Questions surrounding the insurance of leased premises have evolved and come into sharp focus with the Coronavirus pandemic.

Everyone agrees that whilst tenants can be expected to carry out routine maintenance in terms of their lease, insuring against certain risks that could lead to large one-off costs makes sense. If the property is damaged by one of the risks insured against, such as lightning, suffering burst pipes or an explosion (the "Insured Risks") the insurer will meet the costs of repairing the damage.

What is insured against? The Insured Risks will not be the same in every lease. They will be negotiated between the landlord and the tenant and will also be dictated by what is actually available on the insurance market. There may be discussion if there is, for instance, a history of subsidence as to whether such cover is available at reasonable rates. Terrorism is another risk for discussion. Having in the past been a feature in very few leases, insuring against terrorism has become more standard for city centre properties over the last few decades following, in particular, the Manchester city centre bombings.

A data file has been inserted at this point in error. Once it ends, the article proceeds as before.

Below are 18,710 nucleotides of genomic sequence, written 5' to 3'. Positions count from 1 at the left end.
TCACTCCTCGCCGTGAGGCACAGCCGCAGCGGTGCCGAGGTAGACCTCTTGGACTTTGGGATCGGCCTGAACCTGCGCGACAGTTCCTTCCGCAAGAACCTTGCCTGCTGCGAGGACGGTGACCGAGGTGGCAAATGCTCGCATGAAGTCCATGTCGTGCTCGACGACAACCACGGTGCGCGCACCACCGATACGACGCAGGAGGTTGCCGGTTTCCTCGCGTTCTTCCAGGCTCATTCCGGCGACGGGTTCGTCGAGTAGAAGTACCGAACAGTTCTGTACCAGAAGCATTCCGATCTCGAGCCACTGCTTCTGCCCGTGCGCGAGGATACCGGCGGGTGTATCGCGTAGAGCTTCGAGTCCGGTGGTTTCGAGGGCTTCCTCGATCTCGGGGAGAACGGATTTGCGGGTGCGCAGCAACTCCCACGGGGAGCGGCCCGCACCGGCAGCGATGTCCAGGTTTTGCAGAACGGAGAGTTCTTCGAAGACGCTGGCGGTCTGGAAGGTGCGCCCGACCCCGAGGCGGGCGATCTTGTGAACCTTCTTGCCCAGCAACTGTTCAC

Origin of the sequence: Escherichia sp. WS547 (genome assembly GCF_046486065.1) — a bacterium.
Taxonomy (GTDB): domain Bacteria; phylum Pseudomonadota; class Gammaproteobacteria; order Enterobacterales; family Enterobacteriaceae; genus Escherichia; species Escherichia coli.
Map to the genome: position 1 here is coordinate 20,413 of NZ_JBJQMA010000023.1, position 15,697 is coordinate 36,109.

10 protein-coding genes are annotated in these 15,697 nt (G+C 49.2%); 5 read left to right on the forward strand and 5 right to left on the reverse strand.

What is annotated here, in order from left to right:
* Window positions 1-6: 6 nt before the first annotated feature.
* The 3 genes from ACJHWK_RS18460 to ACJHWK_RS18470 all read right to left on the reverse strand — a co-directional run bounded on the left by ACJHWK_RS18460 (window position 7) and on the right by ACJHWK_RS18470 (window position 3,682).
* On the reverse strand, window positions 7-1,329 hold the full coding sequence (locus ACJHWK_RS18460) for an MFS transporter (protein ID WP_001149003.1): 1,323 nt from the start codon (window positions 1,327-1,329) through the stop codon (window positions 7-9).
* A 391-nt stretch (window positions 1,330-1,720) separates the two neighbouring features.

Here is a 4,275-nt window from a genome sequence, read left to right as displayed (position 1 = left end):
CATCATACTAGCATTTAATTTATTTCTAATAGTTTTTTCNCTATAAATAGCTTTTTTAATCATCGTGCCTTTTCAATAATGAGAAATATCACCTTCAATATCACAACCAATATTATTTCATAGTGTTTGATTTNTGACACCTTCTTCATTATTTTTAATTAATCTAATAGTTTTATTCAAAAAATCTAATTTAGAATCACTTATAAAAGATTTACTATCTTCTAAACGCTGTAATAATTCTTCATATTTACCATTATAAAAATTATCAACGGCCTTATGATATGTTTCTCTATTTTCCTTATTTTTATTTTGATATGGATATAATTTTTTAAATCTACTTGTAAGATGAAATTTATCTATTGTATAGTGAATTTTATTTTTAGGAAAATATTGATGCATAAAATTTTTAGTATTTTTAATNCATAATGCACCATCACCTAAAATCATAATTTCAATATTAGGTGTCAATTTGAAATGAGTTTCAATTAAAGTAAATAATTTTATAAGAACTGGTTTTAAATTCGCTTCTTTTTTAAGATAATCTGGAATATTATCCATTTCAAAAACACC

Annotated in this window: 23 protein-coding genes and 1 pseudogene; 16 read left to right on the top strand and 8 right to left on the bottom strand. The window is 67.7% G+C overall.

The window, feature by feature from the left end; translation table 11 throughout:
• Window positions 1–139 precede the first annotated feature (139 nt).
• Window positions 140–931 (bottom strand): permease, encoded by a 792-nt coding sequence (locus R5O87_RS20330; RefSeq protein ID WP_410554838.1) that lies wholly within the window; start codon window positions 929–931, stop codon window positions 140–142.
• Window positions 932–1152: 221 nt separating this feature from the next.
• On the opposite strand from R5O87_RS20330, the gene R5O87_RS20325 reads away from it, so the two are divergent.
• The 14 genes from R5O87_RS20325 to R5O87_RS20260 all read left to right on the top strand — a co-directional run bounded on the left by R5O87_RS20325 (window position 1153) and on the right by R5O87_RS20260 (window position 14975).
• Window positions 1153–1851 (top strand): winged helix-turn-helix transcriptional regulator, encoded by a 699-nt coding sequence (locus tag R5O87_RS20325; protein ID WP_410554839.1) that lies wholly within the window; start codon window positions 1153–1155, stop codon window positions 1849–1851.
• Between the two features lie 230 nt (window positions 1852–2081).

The most recent risk for discussion has been pandemic cover with debates about whether existing insured risks stretch to cover it and whether new policies should include it.